In 1852 Ernest Renan, a French orientalist, in a letter addressed to Renaud, published in the Journal asiatique, presented an account of some Syriac manuscripts which he had seen in the British Museum the year before; one of these manuscripts contains a summary of Aristotle’s Logic addressed to king Husrō Anōšervān (Chosroes) by Paul the Persian, “preceded by general considerations, of a remarkable elevation”. Despite a number of errors in his reading –Cureton had advised him to follow the caution of the Roman poet, Horace, to authors, that is, to keep back his first draft from publication until the ninth year (nonumque prematur in annum) – he was the first to revive the name and memory of this 6th century philosopher.
Paul, who flourished at the court of the Persian king, Husrō, was, according to the colophon of the Syriac version of his Logic, from Rēšahr in Persis. Yāqūt (13th century A.D.), in his Geographical Dictionary, has preserved this information given by Ḥamza that: Rēšahr, an abbreviated form of Rēv-Ardašēr is a small canton in the district of Arragān. At the time of the Persians, calligraphers (vaštag-dibīrān ‘those versed in lithography and cursive writing’) lived there. They wrote in cursive script. This style of writing was used to write the books on Medicine, Astronomy, and Philosophy. Nowadays there is no one who could write in Persian or in Arabic.
Paul’s name is mentioned in the Arabic (Nestorian) Chronicle of Se˒ert (9th century) and in the Syriac Chronicon ecclesiasticum of the Jacobite historian Bar ͑Ebrāyā (13th century). Both chronicles record that he was, at first, a Christian, a cleric in the Church of the East, well versed in ecclesiastical and philosophical lore, and at last, he converted to the Mazdayasnian religion.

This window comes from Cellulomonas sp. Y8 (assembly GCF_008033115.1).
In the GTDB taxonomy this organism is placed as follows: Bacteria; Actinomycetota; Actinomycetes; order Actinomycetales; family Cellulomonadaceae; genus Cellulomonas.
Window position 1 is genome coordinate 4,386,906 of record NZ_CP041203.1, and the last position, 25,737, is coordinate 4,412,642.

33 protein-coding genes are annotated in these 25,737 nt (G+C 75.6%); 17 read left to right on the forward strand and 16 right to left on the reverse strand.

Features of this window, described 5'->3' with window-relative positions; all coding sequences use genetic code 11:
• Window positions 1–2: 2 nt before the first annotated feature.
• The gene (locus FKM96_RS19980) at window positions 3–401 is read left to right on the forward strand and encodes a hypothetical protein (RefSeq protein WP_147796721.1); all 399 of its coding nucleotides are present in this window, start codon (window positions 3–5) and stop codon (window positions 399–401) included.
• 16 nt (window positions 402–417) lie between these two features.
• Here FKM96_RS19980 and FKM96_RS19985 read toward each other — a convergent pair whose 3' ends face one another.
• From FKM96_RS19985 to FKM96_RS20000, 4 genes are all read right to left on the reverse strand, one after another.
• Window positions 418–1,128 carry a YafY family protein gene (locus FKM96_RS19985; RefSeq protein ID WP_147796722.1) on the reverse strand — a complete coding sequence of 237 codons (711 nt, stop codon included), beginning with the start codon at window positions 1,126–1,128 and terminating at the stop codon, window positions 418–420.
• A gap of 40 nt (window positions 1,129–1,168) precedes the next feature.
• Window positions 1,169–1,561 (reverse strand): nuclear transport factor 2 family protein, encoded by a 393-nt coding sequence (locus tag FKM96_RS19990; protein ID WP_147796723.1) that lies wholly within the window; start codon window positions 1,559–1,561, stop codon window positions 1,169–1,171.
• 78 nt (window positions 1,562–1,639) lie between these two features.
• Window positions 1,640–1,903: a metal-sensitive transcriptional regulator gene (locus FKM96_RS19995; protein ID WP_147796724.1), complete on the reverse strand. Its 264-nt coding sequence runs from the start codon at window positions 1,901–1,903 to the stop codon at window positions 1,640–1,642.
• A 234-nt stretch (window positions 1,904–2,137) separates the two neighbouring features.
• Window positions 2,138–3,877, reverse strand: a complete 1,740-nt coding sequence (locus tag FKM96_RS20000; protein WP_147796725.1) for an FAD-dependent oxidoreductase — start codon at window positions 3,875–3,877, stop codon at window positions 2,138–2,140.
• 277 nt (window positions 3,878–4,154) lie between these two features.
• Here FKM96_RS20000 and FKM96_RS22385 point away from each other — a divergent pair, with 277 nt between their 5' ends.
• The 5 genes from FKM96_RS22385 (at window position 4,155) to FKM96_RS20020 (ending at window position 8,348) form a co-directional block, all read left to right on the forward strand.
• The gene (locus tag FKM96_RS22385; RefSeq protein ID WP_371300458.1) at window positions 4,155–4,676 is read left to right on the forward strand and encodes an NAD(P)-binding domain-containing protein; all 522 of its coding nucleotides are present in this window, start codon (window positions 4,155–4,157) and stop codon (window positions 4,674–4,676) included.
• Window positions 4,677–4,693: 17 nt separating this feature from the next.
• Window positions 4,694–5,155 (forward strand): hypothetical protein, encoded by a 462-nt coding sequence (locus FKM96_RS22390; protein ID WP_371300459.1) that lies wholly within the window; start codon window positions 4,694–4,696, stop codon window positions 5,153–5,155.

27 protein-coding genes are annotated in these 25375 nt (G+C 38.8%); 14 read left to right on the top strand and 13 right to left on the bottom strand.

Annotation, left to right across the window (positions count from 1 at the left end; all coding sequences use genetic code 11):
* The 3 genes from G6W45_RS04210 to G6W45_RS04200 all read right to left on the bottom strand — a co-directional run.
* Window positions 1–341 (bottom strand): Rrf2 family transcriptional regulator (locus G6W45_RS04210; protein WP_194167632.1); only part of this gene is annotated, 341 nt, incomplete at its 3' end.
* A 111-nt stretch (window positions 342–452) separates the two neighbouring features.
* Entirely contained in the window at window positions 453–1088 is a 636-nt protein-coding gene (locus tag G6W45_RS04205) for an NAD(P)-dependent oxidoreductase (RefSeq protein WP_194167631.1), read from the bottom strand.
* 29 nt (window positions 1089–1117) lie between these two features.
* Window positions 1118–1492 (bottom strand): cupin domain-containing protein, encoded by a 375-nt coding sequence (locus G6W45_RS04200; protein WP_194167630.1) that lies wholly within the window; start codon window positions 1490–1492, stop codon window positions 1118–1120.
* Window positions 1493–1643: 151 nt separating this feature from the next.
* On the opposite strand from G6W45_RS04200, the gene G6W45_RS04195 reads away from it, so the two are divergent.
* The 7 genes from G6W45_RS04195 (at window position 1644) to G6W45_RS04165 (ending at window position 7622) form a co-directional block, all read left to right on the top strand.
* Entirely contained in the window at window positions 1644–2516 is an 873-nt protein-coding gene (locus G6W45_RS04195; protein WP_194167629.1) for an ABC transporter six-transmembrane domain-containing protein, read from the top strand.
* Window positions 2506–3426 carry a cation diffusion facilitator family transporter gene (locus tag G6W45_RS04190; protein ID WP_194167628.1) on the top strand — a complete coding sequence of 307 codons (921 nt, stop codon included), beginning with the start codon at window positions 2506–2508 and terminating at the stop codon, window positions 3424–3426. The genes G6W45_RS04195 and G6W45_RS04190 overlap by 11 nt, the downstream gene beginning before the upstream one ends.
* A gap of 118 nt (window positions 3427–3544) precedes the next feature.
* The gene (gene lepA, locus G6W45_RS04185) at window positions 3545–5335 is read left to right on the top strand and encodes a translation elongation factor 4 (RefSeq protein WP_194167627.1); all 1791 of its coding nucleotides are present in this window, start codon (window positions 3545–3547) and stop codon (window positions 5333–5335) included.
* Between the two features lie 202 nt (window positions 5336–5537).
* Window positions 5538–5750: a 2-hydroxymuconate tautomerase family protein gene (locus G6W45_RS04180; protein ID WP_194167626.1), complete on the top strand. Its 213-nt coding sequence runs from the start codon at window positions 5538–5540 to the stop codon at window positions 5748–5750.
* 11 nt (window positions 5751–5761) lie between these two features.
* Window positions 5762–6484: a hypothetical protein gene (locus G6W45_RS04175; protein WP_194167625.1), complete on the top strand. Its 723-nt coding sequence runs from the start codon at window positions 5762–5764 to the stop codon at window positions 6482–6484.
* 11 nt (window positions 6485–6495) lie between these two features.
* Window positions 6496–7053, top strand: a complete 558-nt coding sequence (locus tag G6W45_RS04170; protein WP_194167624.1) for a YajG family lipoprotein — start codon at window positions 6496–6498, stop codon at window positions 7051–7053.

The Chronicle of Se˒ert gives a rather fanciful account :
“He (the king Husrō) was well versed in philosophy, which he had learned, as it is said, from [his master] Mār Bar Ṣauma, bishop of Qardū, during his stay in this district, and from Paul, the Persian philosopher, who, having been unable to obtain the metropolitan bishop’s seat in Persis, abandoned the Christian religion. He (the king) had sympathy for Christians, and preferred their doctrine (religion) to all other doctrines. But, since the peace between him and Byzantium was broken and Mār Abā delayed in going with him to the country of the “Romans”, he changed his attitude and manifested hatred [against them]. However, there were Christians at his service as they had already been at the service of his father (Kavād). Husrō [then] followed the doctrine of Mānī, who professed two eternal gods, one good and the other evil, and abrogated the religion of Zoroaster.”
A number of counter-truths used by the chronicler call into question the correctness of the whole account. A look at the ten advices of Husrō son of Kavād to the assembly of the Perso-Aryans regarding the authority of the religion of Ahura Mazdā is sufficient to discredit him. However, even if he were ignorant or mistaken about Husrō and his religion, he would give some true information about his own community as it can be observed in his chronicle. The chronicle of Bar ͑Ebrāyā confirms this suggestion :
“At this time, flourished, in ecclesiastic teachings as well as in the philosophy of those foreign [to the Church] (the heathen philosophy), Paul the Persian. He has [written] an admirable introduction to Logic. He aspired to become the metropolitan bishop of Persis, and when the people would not receive him [as bishop], he joined with the Magians (i. e., Mazdayasnians) and became one of them.”
This account does not contradict the first one. In addition, Bar ͑Ebrāyā speaks of the treatise of Paul on Logic. What is more, he does not describe Husrō as a Manichaean. It would appear that his account depends on a different source.